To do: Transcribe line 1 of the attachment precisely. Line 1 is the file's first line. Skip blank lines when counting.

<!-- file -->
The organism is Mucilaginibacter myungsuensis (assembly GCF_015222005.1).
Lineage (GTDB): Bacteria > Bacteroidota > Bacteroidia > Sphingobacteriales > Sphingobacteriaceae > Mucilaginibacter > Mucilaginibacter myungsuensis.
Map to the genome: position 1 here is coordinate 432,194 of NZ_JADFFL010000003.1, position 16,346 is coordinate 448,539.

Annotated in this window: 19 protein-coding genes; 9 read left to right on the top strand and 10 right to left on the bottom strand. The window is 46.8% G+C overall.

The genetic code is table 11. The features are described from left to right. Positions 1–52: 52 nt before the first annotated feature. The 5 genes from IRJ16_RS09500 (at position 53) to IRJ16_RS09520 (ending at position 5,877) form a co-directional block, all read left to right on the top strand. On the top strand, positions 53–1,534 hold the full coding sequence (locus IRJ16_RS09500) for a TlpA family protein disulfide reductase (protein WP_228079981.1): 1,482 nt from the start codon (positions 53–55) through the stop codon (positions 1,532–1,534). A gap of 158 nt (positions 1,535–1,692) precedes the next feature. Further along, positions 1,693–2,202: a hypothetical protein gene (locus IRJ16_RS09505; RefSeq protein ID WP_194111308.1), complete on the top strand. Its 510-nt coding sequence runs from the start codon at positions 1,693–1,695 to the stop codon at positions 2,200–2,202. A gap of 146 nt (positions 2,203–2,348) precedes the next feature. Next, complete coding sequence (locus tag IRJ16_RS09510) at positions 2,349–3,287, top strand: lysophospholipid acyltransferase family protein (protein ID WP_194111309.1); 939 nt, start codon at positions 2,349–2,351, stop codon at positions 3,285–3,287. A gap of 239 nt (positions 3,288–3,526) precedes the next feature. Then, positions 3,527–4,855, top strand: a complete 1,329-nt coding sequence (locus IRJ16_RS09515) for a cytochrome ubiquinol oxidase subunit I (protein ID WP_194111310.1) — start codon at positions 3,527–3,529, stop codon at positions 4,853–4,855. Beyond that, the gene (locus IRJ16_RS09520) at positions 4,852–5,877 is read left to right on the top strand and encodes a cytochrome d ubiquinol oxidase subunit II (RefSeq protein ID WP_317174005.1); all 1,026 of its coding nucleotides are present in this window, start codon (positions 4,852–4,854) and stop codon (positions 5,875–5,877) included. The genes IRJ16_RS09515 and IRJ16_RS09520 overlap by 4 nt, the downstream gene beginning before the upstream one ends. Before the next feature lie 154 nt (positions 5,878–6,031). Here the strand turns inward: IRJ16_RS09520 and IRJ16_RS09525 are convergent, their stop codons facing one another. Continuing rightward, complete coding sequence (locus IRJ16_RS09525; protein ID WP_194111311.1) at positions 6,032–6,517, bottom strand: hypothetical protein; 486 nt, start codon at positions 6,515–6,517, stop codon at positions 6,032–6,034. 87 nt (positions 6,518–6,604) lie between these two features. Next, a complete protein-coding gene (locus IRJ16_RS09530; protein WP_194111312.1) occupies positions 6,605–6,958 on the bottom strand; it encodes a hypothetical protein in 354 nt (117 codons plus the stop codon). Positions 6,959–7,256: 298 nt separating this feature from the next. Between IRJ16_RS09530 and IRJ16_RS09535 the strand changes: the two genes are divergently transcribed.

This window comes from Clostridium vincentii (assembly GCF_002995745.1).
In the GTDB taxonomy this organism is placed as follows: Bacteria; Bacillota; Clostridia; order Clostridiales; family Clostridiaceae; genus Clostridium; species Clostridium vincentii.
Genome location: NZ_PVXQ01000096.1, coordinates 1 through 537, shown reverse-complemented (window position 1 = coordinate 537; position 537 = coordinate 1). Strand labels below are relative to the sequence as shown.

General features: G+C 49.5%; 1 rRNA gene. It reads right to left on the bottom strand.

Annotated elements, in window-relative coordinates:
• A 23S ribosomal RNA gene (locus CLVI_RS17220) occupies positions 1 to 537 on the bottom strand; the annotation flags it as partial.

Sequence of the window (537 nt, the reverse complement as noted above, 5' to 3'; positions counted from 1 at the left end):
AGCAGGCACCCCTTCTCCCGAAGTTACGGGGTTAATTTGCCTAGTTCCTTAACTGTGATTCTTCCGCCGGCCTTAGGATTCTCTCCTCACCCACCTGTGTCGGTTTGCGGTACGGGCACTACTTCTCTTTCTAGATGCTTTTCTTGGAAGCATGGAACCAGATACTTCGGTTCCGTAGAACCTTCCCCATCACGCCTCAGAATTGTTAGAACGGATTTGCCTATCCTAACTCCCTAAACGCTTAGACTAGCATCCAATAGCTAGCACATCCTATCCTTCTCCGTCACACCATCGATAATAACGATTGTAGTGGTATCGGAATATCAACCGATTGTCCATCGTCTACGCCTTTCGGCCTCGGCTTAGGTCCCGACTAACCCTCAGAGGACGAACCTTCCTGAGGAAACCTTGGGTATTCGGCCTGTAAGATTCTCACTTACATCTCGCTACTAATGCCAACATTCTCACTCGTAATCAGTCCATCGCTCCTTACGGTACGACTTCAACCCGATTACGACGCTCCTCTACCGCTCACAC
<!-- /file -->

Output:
The organism is Mucilaginibacter myungsuensis (assembly GCF_015222005.1).